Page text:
Playboy’s Spring 2020 issue, set to hit newsstands this week, will be its final print issue of the year. Beginning in 2021, Playboy Enterprises CEO Ben Kohn says that the company will “move to a digital-first publishing schedule for all of our content.” The company says that the coronavirus crisis, with its effects on the publishing supply chain, contributed to the decision. Playboy switched from a monthly to a quarterly publishing schedule in 2019. Its circulation, which topped out at 5.6 million in the 1970s, had slid to just 210,000 by 2018. Kohn says that the magazine’s trademark features—the Playboy Interview, Playboy Advisor and Playmate pictorials—will continue to appear on its digital platform.


Another publishing victim of COVID19: the Sacramento News & Review. The weekly publication will cease operations following its March 20 issue. Most of its staff will be laid off. While CEO and majority owner Jeff vonKaenel told the Sacramento Business Journal that the closure was a “temporary setback,” he added that it would likely be permanent if the sheltering in place currently effect in the area continues for an extended period. The News & Review’s editions in Chico, CA and Reno, NV will also shut down. All three publications depend primarily on advertising for restaurants, clubs, bars, theaters and entertainment, vonKaenel said. Also, the News & Review is distributed at retail outlets, which are also ordered closed.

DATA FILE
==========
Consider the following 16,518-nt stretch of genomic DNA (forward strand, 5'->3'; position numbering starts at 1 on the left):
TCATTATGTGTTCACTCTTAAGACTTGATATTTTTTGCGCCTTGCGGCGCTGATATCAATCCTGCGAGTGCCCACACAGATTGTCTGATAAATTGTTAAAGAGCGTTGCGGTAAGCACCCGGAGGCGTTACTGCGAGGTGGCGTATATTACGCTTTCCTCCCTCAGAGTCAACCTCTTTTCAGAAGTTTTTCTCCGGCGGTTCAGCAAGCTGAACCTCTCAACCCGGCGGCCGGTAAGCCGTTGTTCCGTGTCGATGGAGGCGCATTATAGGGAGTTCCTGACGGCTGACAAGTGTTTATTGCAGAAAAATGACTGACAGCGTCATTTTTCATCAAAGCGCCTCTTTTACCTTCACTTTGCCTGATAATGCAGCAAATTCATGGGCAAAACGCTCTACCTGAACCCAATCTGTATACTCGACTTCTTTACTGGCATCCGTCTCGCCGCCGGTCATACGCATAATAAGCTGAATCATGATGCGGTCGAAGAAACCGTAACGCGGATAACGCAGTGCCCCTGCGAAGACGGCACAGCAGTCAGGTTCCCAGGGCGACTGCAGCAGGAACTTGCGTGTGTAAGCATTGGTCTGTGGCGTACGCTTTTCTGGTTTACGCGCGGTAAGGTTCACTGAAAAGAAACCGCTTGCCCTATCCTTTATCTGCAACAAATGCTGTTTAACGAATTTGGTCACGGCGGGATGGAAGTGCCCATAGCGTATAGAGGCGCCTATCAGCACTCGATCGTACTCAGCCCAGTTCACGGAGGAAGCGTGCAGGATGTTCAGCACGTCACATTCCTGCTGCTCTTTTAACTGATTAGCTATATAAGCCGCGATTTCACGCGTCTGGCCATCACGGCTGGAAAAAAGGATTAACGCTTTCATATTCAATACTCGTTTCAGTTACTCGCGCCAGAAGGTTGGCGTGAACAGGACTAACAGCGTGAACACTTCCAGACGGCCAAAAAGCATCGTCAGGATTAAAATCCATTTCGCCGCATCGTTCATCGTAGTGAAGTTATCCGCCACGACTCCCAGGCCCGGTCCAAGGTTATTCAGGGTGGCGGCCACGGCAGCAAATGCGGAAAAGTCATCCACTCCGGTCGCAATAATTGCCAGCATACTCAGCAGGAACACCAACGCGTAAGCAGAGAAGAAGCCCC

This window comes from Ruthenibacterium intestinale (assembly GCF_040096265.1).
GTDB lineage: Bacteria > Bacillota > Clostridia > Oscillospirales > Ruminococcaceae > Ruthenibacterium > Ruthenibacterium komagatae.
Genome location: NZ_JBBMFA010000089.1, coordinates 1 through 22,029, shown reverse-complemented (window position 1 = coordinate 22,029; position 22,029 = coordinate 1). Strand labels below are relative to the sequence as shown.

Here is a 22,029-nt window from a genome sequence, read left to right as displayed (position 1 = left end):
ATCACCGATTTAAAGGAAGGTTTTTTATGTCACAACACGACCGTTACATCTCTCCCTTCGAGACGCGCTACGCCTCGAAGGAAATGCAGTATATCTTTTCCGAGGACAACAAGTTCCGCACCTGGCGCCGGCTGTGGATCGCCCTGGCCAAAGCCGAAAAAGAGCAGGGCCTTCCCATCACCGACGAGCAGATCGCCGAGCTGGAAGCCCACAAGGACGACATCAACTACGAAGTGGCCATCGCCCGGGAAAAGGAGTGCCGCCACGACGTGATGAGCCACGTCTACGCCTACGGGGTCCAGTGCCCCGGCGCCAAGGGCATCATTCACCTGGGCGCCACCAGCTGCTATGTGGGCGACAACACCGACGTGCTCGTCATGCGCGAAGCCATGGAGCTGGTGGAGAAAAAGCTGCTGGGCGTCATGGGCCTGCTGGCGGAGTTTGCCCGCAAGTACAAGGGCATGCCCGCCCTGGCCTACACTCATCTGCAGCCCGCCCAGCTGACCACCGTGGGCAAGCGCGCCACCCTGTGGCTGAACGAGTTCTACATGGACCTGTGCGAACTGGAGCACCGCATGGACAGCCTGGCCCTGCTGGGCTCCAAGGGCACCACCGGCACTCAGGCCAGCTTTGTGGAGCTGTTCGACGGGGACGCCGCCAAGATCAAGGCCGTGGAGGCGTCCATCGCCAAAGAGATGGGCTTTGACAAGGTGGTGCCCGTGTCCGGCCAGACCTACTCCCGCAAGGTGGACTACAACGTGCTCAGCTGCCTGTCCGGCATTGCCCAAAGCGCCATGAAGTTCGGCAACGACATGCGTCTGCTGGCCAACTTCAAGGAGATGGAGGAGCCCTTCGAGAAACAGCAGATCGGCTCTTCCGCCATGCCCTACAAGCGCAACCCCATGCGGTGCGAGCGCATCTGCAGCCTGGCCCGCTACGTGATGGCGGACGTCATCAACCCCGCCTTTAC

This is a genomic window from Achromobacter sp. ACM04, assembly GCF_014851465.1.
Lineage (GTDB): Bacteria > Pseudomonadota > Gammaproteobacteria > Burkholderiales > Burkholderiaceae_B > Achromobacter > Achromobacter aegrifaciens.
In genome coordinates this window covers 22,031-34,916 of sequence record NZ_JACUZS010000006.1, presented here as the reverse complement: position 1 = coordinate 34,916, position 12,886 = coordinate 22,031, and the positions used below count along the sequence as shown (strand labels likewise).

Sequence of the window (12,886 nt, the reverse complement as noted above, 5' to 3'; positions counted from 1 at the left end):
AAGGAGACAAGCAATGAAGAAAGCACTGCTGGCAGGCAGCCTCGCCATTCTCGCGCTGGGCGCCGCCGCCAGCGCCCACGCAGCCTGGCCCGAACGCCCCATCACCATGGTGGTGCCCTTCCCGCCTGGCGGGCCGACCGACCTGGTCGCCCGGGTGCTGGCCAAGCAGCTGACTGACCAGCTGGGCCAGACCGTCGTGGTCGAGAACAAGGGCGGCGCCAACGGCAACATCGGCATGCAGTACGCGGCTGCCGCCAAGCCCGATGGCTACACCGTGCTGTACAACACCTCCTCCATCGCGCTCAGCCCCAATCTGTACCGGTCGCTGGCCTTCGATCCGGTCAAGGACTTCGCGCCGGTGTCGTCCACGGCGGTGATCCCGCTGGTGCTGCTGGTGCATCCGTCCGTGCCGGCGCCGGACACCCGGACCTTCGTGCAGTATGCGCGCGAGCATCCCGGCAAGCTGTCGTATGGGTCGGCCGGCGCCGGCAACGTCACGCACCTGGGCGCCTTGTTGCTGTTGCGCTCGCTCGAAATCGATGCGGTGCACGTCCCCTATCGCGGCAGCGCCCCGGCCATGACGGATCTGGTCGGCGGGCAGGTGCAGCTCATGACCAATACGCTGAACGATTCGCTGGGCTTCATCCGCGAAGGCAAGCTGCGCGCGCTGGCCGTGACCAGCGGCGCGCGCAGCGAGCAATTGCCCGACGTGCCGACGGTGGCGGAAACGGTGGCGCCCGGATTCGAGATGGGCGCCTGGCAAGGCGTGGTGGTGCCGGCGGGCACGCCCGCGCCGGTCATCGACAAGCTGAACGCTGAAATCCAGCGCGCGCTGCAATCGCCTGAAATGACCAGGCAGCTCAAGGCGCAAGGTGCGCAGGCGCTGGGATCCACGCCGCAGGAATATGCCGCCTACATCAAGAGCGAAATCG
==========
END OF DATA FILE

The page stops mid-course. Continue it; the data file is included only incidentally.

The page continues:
The European Union has asked Netflix chairman and CEO Reed Hastings to limit streaming of its films and TV series to standard definition, as opposed to high definition at peak times during the course of the crisis, according to a story in the Hollywood Reporter. High-definition streaming takes up considerably more bandwidth then standard definition does. "To beat #COVID19, we #StayAtHome. Teleworking & streaming help a lot but infrastructures might be in strain,” EU Internal Market and Services Commissioner Thierry Breton wrote in a Twitter post. “To secure Internet access for all, let’s #SwitchToStandard definition when HD is not necessary." A Netflix representative told CNN that the platform already adjusts the quality of streams to available network capacity, and uses a special delivery network that keeps its library closer to users as a way of consuming less bandwidth.